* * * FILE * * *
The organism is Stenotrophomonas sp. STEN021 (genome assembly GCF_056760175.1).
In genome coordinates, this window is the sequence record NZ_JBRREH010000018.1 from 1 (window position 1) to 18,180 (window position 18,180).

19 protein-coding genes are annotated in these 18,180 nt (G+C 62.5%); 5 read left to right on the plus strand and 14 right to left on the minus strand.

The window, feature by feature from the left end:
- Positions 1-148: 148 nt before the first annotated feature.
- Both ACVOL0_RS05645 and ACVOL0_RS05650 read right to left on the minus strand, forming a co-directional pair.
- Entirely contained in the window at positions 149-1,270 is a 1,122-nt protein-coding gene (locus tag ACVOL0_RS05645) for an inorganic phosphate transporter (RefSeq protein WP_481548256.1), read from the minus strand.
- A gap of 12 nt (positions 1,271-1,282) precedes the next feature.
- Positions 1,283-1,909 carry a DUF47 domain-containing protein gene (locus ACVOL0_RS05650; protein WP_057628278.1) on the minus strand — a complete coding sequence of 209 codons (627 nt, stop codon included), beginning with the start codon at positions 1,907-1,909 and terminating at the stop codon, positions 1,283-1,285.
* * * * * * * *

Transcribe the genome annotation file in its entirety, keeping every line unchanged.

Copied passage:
The organism is Stenotrophomonas sp. STEN021 (genome assembly GCF_056760175.1).
In genome coordinates, this window is the sequence record NZ_JBRREH010000018.1 from 1 (window position 1) to 18,180 (window position 18,180).

19 protein-coding genes are annotated in these 18,180 nt (G+C 62.5%); 5 read left to right on the plus strand and 14 right to left on the minus strand.

The window, feature by feature from the left end:
- Positions 1-148: 148 nt before the first annotated feature.
- Both ACVOL0_RS05645 and ACVOL0_RS05650 read right to left on the minus strand, forming a co-directional pair.
- Entirely contained in the window at positions 149-1,270 is a 1,122-nt protein-coding gene (locus tag ACVOL0_RS05645) for an inorganic phosphate transporter (RefSeq protein WP_481548256.1), read from the minus strand.
- A gap of 12 nt (positions 1,271-1,282) precedes the next feature.
- Positions 1,283-1,909 carry a DUF47 domain-containing protein gene (locus ACVOL0_RS05650; protein WP_057628278.1) on the minus strand — a complete coding sequence of 209 codons (627 nt, stop codon included), beginning with the start codon at positions 1,907-1,909 and terminating at the stop codon, positions 1,283-1,285.